Starring Patricia Clarkson and Alexander Siddig. Rated G. Opens Friday, October 16, at the Cinemark Tinseltown and the Fifth Avenue Cinemas
Cairo Time isn’t a complete waste of you know what, but it is certainly a much simpler and more amateurish tale than you’d expect from Montreal-born writer-director Ruba Nadda, who mined much richer veins of middle-aged love in 2005’s Sabah.
Watch the trailer for Cairo Time.
That feature, already her third this decade, starred Arsinée Khanjian as a Toronto woman who hides a new Canadian boyfriend from her conservative Syrian family even as the heart’s clock is ticking noisily away. Here, the quietly yearning heroine, played by an uncharacteristically restrained Patricia Clarkson, already has grown children and works as an editor at a chic women’s magazine. Juliette, as she’s called, has come to Cairo to catch up with her elusive husband, a UN official embroiled in Middle Eastern affairs that keep him away this time, as well.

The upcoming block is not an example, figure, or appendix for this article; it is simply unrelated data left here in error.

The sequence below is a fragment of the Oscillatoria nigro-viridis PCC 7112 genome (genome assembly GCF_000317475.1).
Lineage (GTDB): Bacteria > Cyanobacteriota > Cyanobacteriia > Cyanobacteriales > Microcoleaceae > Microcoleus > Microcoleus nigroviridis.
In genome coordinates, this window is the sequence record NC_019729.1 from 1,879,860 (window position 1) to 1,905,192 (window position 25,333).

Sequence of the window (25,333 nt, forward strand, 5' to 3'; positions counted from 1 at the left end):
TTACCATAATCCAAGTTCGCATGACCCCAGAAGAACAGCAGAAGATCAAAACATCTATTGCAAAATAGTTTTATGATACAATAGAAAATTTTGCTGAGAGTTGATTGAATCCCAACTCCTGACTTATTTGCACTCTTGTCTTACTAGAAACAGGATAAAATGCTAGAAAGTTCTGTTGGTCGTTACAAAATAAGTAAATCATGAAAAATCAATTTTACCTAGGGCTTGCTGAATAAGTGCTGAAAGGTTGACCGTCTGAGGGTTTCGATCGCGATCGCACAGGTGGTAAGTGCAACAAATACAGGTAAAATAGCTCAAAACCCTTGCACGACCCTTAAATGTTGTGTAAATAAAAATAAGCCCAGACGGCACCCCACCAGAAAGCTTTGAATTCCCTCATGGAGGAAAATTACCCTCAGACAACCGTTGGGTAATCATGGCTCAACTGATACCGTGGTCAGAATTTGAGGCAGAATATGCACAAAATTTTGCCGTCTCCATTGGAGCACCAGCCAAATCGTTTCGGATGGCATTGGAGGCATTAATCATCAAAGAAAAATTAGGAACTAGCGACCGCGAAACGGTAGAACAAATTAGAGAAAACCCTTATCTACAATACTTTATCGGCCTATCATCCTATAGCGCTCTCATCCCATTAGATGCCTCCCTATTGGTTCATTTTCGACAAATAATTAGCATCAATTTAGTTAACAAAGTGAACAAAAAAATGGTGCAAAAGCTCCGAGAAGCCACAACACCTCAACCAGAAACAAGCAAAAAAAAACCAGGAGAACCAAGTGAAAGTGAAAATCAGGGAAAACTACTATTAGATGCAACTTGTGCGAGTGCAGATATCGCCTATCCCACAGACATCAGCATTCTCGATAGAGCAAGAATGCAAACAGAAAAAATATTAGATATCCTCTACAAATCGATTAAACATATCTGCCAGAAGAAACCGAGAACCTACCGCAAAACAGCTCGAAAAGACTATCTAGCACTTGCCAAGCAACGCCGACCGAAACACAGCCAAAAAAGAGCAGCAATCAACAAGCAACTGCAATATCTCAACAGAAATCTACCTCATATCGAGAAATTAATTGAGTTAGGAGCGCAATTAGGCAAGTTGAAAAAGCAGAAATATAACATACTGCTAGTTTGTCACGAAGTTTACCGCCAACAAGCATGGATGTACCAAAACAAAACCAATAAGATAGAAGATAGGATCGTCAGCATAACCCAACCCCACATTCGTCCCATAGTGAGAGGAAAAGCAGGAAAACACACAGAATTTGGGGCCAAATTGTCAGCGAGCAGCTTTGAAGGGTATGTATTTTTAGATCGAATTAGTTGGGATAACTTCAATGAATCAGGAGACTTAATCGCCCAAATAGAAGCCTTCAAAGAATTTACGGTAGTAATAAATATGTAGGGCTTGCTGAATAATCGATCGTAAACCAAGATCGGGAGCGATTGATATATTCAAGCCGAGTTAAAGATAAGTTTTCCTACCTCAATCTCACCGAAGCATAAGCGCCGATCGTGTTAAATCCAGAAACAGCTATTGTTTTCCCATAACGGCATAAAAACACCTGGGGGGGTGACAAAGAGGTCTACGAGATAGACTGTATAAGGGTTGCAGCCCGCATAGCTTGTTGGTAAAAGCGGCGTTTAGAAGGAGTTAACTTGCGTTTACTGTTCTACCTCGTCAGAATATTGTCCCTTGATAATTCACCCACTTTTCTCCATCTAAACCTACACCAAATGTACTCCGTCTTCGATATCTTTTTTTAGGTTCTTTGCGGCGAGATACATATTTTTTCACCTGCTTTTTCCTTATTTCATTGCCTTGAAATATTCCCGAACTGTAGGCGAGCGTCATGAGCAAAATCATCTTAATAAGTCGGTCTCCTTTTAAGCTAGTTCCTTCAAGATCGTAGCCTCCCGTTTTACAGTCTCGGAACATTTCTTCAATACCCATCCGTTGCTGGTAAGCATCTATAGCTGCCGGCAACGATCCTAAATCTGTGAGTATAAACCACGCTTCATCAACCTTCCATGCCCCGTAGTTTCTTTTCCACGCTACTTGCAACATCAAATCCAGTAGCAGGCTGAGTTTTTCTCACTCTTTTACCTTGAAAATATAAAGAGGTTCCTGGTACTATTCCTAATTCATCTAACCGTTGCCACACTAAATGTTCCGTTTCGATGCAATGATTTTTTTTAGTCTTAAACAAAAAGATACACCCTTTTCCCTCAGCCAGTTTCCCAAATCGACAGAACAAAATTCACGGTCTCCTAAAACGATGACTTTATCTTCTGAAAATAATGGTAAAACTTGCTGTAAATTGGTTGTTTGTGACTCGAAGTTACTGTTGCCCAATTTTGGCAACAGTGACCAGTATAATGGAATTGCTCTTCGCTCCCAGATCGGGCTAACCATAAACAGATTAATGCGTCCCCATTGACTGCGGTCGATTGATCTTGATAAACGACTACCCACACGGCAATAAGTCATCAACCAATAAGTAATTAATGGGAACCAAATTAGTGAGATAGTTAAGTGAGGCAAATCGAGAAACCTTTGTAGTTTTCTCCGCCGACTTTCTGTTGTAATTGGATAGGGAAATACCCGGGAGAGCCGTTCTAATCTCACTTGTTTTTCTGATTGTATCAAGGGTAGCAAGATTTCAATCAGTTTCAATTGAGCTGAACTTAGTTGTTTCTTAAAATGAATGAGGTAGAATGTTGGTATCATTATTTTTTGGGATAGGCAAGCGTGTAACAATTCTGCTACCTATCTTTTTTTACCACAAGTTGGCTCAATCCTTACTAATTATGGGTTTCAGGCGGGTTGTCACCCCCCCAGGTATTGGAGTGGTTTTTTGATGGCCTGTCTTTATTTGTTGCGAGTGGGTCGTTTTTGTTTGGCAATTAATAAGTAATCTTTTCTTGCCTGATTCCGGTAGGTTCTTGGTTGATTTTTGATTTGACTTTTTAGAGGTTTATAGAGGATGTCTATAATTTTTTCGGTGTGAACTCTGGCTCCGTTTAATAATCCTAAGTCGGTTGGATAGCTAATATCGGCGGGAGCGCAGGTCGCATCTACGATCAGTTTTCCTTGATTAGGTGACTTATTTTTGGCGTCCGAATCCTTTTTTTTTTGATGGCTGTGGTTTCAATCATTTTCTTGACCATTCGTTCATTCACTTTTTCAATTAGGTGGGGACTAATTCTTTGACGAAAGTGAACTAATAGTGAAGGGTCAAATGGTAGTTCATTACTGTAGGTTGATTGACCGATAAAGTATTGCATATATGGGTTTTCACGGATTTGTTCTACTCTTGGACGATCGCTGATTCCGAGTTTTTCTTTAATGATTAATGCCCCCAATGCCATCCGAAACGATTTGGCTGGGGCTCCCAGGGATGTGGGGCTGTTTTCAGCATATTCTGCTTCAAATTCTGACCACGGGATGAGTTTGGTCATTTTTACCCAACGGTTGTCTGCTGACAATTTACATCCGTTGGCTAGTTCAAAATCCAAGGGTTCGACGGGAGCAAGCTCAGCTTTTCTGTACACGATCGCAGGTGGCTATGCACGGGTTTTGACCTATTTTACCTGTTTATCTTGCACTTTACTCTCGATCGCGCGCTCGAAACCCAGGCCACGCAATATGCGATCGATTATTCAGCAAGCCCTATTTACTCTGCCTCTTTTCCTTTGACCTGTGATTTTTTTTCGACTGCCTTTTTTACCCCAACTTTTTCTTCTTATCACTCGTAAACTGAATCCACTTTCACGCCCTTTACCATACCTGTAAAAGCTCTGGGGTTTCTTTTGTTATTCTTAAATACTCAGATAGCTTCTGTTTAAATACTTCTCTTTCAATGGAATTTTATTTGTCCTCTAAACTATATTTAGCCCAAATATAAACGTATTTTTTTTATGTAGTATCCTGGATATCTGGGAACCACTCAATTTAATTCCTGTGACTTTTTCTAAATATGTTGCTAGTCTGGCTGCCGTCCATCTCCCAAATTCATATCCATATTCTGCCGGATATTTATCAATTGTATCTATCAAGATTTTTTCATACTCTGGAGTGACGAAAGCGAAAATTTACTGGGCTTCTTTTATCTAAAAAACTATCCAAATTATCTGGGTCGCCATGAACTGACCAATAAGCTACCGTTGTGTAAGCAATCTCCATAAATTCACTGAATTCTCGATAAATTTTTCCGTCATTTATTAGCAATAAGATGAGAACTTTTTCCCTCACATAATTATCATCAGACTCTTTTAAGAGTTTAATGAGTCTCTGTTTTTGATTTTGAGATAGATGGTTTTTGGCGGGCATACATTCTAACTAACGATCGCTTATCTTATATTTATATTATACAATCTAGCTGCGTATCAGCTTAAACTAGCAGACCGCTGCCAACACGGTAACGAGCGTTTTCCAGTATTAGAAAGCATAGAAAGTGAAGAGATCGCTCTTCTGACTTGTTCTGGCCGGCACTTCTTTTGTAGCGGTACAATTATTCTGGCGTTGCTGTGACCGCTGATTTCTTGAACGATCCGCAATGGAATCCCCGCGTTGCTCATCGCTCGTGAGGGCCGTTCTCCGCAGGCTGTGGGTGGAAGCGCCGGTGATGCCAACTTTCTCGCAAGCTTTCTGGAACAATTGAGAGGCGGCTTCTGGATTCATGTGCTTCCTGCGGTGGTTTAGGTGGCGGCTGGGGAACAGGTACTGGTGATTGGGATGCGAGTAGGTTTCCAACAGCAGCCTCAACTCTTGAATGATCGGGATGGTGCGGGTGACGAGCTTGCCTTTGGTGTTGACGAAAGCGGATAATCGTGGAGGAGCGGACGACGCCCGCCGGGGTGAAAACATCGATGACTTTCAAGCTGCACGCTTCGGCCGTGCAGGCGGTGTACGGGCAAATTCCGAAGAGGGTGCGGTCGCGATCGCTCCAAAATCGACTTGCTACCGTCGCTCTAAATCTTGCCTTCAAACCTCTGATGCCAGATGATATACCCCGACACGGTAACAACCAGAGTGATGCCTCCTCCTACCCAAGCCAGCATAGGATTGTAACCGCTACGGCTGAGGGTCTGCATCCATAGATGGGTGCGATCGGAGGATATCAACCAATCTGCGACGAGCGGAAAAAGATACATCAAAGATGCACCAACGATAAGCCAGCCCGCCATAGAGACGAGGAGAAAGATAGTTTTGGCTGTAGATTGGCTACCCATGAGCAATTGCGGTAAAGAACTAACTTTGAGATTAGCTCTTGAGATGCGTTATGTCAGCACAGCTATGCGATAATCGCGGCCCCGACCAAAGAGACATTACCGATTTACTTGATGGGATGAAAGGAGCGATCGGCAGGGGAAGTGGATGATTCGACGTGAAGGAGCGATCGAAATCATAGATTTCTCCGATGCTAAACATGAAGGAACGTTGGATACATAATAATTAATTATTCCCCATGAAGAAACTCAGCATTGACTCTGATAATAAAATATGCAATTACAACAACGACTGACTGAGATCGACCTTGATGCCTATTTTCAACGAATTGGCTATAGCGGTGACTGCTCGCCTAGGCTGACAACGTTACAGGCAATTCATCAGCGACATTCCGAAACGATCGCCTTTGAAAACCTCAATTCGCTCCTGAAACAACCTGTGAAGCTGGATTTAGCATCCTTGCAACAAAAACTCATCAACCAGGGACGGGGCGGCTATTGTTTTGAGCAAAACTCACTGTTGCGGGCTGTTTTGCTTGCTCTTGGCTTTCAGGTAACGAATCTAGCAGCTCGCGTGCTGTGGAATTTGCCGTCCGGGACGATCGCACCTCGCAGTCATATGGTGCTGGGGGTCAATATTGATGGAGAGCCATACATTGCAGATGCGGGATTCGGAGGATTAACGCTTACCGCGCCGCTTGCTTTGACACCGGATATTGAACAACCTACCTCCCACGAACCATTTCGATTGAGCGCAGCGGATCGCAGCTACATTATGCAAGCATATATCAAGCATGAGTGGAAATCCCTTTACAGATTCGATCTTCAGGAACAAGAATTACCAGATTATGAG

Juliette isn’t exactly looking for her Romeo, but she gets one in Tareq (Sudan-born Alexander Siddig, best known as the good doctor on Star Trek: Deep Space Nine). A former associate of the absent husband, this handsome fellow now runs a coffeehouse where men smoke, play chess, and pop their eyes out at a visit from a red-haired southern belle like our adrift journalist.
The locations are wonderful, of course, and the film raises some interesting, if obvious, questions about class and gender in modern Arabic societies. But it is far from clear how these characters feel about such things, and even harder to discern how we are supposed to view other people—like the beautiful Spaniard (Sex and Lucia’s Elena Anaya)—who drift through the story once or twice and never return.
If the film had a lighter touch, this random quality wouldn’t matter so much, but Nadda loads the soundtrack with lushly romantic piano music, as if our bosoms are supposed to be heaving with every breath these tentative lovers take. First, we’d have to care.